The NSA leaker Edward Snowden has applied for asylum in nearly two dozen countries according to Wikileaks, which is providing him legal assistance. He has, however, reportedly dropped his bid to apply for asylum in Russia. That news, from a Putin spokesperson, follows the Russian president's declaration that he'd only consider granting asylum to Edward Snowden if he stopped "his work aimed at damaging our American partners." It was a more conciliatory tone than Putin had taken earlier, when he called U.S. criticisms of Russia's handling of Snowden as "ravings and rubbish."
Ecuador's president Rafael Correa, meanwhile, said issuing the Ecuadorian travel document that Snowden used to depart for Russia from Hong Kong in the first place was a mistake, shortly after a meeting with Joe Biden. Just a few days before that, Ecuador said Snowden's asylum application would take months to process. Ecuador previously unilaterally canceled their trade deal with the U.S., ostensibly to prevent it from being used to pressure Ecuador to deny Snowden asylum. Given Ecuador's new stance, it could well be that the anti-trade Correa merely used the Snowden issue to nix a deal he wasn't interested in (edit: or one he knew the U.S. wasn't actually interested in).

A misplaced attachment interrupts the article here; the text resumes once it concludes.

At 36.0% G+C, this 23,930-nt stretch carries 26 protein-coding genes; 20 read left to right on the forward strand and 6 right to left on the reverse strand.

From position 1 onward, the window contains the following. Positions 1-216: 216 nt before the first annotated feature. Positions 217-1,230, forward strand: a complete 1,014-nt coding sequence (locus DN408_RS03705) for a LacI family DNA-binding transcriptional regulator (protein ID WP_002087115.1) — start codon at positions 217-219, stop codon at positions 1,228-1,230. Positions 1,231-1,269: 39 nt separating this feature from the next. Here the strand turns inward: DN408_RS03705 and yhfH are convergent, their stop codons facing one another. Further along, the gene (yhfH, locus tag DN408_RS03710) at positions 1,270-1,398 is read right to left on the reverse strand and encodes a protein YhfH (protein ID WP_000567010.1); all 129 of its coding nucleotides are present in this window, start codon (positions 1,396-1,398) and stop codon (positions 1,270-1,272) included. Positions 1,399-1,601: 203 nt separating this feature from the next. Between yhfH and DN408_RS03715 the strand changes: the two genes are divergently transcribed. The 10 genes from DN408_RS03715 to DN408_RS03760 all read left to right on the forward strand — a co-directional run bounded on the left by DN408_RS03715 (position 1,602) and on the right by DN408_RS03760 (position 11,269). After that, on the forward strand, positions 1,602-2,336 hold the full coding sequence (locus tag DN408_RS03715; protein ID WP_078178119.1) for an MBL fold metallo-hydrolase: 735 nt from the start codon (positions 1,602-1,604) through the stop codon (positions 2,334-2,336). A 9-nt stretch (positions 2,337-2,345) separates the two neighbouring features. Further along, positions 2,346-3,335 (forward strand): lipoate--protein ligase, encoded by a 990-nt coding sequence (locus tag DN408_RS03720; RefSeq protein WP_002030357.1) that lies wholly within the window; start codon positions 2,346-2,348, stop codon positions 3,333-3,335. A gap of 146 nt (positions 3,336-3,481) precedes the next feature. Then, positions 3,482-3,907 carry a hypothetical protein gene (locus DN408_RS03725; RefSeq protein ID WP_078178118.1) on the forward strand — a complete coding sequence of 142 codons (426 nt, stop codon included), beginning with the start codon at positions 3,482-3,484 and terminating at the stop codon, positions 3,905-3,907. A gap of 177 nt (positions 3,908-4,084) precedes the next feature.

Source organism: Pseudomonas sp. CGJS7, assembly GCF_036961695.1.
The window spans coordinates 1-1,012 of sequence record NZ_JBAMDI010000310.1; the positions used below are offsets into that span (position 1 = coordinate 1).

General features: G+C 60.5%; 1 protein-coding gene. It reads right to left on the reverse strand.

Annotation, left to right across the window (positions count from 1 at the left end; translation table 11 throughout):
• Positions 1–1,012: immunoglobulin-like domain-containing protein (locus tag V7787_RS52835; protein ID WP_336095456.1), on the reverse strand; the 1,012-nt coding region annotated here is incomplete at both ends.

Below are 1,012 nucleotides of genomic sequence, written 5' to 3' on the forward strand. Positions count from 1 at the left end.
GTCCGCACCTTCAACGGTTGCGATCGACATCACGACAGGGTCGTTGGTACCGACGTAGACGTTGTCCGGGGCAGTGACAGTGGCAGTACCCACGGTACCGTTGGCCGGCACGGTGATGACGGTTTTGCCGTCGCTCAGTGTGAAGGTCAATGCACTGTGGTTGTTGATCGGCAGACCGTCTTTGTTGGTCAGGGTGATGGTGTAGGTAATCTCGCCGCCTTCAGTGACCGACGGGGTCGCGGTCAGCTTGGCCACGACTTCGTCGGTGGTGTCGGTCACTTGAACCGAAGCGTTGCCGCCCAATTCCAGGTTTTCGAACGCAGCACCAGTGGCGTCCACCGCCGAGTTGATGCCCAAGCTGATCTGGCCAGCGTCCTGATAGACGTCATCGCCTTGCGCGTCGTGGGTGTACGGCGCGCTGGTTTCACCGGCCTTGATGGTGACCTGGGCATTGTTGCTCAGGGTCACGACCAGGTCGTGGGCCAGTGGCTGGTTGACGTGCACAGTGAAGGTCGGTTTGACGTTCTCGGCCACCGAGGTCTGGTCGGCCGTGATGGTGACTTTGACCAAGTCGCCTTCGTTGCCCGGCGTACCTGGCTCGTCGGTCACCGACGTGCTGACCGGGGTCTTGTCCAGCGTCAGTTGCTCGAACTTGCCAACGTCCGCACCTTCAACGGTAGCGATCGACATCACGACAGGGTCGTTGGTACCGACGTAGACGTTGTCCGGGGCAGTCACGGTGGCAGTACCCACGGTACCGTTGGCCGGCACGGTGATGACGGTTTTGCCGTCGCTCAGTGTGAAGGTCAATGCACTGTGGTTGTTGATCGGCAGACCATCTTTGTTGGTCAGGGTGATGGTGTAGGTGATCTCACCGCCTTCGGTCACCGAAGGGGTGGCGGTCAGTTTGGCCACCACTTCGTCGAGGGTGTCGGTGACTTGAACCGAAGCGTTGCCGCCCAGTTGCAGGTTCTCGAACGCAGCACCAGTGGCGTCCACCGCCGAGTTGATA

Other countries' responses to Snowden's asylum requests have been similarly lukewarm or negative. Brazil became among the first to reject it, saying officially it won't answer his request (India, too, said it saw no reason to grant Snowden asylum), while eight European countries (Austria, Finland, Germany, Ireland, Norway, Poland, Spain, and Switzerland) have said an asylum request would have to be made on their soil. Venezuela's president Nicolas Maduro has sounded more positive, calling Snowden's actions "important for humanity" and saying the leaker deserved "the world's protection."
Matthew Feeney previously explained how Snowden was seeking refuge in authoritarian regimes not because he supported them but because he is trying to stay out of jail. Snowden's options seem to be constantly dwindling.
It takes two to defect; if Snowden passed sensitive U.S. information to other countries, wouldn't those countries presumably be more willing to grant him asylum? That they haven't suggests that he hasn't. When the U.S. charged Snowden with espionage and theft of government property they did not mention Snowden passing information to any specific country, only that he transmitted the information to "unauthorized person(s)" (like us?). The NSA has similarly rejected FOIA requests related to the revealed surveillance operations by claiming they would aid unspecified "adversaries" ("our" adversaries was as much detail as the NSA was going to give).
Snowden's difficulty in securing asylum anywhere does show, however, that there's still something U.S. foreign aid buys, other than bigger houses for foreign officials.